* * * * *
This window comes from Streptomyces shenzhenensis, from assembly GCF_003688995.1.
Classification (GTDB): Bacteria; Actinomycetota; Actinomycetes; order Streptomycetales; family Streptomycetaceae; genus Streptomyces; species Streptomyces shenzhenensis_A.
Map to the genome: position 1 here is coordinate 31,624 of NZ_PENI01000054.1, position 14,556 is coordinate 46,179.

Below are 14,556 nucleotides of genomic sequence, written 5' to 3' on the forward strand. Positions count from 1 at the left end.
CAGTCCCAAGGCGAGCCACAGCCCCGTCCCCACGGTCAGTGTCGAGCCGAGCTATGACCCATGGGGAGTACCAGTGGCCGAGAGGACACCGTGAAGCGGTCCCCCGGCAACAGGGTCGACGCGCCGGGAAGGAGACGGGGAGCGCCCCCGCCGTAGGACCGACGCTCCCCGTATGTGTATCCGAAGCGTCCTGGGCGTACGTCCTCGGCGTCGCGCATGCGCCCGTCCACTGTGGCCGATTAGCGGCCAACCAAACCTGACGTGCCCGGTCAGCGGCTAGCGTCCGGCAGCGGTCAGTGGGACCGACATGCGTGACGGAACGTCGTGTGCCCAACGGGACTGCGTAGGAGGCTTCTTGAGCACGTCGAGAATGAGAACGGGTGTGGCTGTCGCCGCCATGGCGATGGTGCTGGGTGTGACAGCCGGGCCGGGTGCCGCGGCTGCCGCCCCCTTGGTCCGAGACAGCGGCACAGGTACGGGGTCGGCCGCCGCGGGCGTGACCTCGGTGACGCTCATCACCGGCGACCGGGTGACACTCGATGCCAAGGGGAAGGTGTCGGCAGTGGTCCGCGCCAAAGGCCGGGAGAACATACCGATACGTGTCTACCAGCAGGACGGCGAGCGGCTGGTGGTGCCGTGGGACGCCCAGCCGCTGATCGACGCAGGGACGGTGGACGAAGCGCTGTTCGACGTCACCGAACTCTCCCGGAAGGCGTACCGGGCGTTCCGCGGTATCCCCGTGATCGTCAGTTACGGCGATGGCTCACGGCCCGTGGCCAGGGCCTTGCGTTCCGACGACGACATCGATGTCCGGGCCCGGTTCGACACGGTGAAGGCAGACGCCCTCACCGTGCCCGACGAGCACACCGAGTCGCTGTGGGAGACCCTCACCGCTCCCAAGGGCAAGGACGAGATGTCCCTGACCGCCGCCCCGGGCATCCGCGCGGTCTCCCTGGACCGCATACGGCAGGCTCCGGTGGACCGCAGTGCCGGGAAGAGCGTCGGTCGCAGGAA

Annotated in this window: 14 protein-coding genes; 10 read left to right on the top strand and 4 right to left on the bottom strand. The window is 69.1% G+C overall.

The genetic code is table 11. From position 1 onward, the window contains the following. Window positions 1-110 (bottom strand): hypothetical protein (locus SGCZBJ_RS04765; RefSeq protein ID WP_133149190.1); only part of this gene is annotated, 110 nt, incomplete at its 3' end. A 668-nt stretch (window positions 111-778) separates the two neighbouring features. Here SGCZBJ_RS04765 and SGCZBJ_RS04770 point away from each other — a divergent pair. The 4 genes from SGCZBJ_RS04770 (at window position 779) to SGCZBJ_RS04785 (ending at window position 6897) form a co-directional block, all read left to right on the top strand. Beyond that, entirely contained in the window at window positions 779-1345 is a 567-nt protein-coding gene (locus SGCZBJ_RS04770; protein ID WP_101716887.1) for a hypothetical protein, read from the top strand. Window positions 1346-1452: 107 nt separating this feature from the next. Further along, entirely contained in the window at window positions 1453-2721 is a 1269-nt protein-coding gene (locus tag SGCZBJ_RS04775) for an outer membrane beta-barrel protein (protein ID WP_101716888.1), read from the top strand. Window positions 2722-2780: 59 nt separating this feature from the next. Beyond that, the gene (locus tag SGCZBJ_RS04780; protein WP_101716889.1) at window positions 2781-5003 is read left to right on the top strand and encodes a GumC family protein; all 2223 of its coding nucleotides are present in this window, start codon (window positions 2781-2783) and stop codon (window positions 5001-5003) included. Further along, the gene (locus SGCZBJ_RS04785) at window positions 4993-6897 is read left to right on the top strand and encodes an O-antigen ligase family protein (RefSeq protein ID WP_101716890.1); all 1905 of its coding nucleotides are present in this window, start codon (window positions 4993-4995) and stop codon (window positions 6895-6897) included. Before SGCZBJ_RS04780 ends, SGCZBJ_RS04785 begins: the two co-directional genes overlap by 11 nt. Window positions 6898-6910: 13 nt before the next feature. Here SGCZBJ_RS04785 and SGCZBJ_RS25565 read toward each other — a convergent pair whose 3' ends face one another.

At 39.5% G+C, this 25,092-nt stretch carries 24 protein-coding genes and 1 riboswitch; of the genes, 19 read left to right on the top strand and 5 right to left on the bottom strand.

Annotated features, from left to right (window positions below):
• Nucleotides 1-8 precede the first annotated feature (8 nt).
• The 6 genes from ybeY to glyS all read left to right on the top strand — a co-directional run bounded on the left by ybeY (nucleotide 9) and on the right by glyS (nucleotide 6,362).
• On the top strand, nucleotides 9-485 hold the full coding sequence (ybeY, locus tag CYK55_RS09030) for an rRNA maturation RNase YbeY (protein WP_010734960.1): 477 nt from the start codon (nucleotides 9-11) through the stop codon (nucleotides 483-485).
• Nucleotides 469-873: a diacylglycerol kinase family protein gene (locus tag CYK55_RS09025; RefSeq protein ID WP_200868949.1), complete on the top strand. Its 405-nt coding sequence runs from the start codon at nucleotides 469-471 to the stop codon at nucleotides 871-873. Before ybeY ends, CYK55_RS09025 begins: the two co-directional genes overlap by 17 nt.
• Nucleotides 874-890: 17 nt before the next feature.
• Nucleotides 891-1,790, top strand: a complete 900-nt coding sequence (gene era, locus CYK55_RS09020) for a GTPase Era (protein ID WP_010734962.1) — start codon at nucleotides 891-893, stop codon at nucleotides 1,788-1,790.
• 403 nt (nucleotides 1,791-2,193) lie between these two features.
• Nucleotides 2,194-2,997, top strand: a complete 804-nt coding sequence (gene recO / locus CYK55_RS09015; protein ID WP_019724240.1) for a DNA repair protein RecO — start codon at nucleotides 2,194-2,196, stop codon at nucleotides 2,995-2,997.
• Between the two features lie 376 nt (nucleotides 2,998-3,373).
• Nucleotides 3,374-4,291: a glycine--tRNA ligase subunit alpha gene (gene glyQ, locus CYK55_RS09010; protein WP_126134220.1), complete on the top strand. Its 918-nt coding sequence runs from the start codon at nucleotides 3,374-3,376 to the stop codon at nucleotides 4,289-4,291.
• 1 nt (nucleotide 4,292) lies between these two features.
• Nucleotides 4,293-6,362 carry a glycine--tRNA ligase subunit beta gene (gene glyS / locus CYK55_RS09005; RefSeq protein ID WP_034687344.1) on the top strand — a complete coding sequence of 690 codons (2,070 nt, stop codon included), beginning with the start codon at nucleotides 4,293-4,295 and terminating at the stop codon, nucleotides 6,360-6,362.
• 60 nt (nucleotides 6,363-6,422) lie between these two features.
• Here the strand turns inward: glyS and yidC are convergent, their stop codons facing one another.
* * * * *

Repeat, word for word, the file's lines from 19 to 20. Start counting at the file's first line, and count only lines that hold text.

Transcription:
• Nucleotides 3,374-4,291: a glycine--tRNA ligase subunit alpha gene (gene glyQ, locus CYK55_RS09010; protein WP_126134220.1), complete on the top strand. Its 918-nt coding sequence runs from the start codon at nucleotides 3,374-3,376 to the stop codon at nucleotides 4,289-4,291.
• 1 nt (nucleotide 4,292) lies between these two features.